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C.O.R.N. Newsletter : 2016-06
What’s Limiting Soybean Yield?---Still Need Data From 185 FieldsAuthor(s): Laura Lindsey
I ran this article last week. Thank you to all who filled out the survey! Our goal is to document soybean management practices and yield from 270 soybean fields in Ohio during the 2014 and 2015 growing seasons. Right now, we are 185 fields short of our goal, but we are continuing to collect data through the month of April.
To participate in this research, please see the online survey: https://www.surveymonkey.com/r/ohiosoybean
With funding from the Ohio Soybean Council and North Central Soybean Research Program, I am embarking on a state-wide project aimed at generating some baseline producer data on current soybean management practices in Ohio’s production systems. The project goal is to identify key factors that preclude the state soybean producers from obtaining yields that should be potentially possible on their respective individual farms. The term used for the difference between what yield is possible on your farm each year and what yield you actually achieve is called a “Yield Gap.”
We are asking crop producers in Ohio to provide us with yield and other agronomic data specific to their soybean production fields. With that data, we could then conduct an in‐depth analysis of what on‐farm factors might be causing a Yield Gap on producer farms. We intend to provide annual reports to all crop producers informing them of what factors we may have identified that, based on our analysis of the data collected from farms, are likely limiting you from achieving soybean yields closer to yield potential that is likely possible on your farms!
Specifically, we are requesting yield and other data specific to two 2015 fields of soybean and also two 2014 fields of soybeans, that YOU grew on your farm. We recognize that you may best remember the yields and related agronomic data for the 2015 season because you just harvested those fields within the past few months. However, we would very much appreciate additional data in the last two columns of the Survey Form for two 2014 soybean fields on your farm. If you cannot recall or do not have data for any given cell in the columns shown on the Survey Form, leave them blank.
We look forward to receiving your data. Keep in mind that all data submissions will be kept strictly confidential. In this project, our objective is to WORK FOR YOU. Our goal is to use the data YOU supply to help YOU get soybean yields on YOUR farm fields that, in the future, will be closer to the potential soybean yields that are possible on those fields, once you know what production system factors are holding back YOUR current soybean yields.
If you have any questions regarding this survey, please feel free to contact me at 614-292-9080 or email@example.com.
2016 On-Farm Fertilizer Trials for Corn, Soybean, and WheatAuthor(s): Steve Culman, Anthony Fulford, Greg LaBarge, CPAg/CCA, Harold Watters, CPAg/CCA, Ed Lentz, CCA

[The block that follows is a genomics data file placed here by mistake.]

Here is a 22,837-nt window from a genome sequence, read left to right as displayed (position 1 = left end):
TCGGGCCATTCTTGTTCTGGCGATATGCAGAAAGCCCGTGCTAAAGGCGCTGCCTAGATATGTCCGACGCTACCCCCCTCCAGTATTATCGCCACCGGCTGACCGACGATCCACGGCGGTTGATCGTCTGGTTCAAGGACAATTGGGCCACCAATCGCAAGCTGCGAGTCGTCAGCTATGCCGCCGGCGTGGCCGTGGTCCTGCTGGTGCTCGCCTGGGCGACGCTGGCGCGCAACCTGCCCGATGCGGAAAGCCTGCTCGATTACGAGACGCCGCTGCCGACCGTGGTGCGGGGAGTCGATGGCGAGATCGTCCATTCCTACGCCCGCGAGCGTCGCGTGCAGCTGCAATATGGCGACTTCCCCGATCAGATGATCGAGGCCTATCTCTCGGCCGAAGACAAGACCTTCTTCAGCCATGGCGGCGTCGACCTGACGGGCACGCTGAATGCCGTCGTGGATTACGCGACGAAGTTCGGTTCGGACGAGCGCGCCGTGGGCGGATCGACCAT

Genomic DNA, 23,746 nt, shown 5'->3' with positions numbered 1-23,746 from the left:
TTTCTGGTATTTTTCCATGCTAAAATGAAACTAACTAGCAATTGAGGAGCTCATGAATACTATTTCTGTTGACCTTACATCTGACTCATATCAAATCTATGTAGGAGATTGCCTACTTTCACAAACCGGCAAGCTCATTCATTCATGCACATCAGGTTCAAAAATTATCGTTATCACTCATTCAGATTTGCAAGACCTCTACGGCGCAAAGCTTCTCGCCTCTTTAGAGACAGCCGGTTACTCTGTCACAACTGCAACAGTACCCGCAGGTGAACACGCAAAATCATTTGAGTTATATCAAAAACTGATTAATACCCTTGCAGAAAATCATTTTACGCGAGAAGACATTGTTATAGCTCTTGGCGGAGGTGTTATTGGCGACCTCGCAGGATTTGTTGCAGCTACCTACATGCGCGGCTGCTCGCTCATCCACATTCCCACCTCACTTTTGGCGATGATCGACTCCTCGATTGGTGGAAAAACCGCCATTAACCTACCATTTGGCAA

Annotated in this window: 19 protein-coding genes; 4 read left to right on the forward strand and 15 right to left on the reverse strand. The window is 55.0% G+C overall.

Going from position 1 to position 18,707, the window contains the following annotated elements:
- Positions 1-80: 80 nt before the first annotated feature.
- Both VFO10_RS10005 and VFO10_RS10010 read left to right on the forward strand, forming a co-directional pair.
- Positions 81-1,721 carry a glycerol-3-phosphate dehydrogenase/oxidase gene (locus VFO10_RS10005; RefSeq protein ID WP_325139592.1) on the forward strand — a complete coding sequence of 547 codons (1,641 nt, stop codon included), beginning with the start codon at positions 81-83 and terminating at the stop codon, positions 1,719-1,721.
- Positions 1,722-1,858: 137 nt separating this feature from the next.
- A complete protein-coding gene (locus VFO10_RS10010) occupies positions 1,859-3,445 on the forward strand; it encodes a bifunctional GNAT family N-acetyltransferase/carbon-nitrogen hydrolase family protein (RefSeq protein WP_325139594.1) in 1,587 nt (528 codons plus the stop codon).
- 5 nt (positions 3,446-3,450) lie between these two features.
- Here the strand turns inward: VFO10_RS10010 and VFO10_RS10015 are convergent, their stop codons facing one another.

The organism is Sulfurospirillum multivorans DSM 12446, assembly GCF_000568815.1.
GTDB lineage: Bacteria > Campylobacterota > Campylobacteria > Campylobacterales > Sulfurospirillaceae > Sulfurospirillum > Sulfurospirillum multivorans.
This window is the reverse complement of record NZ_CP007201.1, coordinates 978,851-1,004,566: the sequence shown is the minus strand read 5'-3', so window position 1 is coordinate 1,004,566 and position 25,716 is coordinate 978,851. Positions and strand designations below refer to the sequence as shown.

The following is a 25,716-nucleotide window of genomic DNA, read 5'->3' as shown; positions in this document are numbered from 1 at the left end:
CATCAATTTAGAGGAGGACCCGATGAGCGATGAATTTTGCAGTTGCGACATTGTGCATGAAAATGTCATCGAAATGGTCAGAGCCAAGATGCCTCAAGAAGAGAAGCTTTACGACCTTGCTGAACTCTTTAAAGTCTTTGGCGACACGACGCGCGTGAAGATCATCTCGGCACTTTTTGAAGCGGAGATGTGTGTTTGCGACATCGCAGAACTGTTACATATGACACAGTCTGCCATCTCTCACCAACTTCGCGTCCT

Ohio State is looking for farmer cooperators and crop consultants to help conduct on-farm field trials this year. Updating fertilizer recommendations is a major undertaking that will require a collective effort from numerous OSU extension personnel, crop consultants and farmer cooperators. We will be looking specifically at N, P, K and S in corn, soybean and wheat. We hope to collect data from a large number of farms across the state and determine economically-optimum fertilization rates to maximize farmer profitability. These trials should be considered an opportunity to learn more about your farm’s fertility needs, but also contribute to a state-wide effort for better nutrient management and water quality outcomes.
We can work either directly with farmers, or contract crop consultants and agronomists to conduct the trials and collect data on farmers’ fields. Farmers can choose which nutrient they’d like to work with and will have a large degree of flexibility in the plot layout and applied rates. We have funds to compensate both farmers and crop consultants for their time and effort.
Phosphorus, Potassium, Sulfur Trials
Experiments will involve either applying fertilizer or no fertilizer to replicated strip plots. Farmer can decide the rate and source of fertilizer. We are especially interested in fields that test low in P and K.
Data to be collected:
· Soil sample before planting
· Leaf nutrient analysis at early reproductive stage (R1)
· Grain yields at harvest and nutrient analysis of grain
· Short questionnaire about soil management
Nitrogen Rate Trials
A full N rate will be applied in replicated strips (0, 100, 150, 200, 250 lbs N/acre). A zero N treatment is highly desired, but optional. Growers that include a fully replicated zero N treatment will be compensated extra to account for yield loss.
Data to be collected:
· Soil sample before planting
· Leaf nutrient analysis at early reproductive stage (R1)
· Corn stalk nitrate (optional)
· Grain yields at harvest and nutrient analysis of grain
· Short questionnaire about soil management
For more information, please see https://osu.app.box.com/s/z877xrhzp9axhutvdekhay9qncuzdczf/1/4768514681/57954041213/1 or contact Steve Culman at firstname.lastname@example.org or (330) 822-3787.
It Is Not Too Late to Apply Nitrogen on Wheat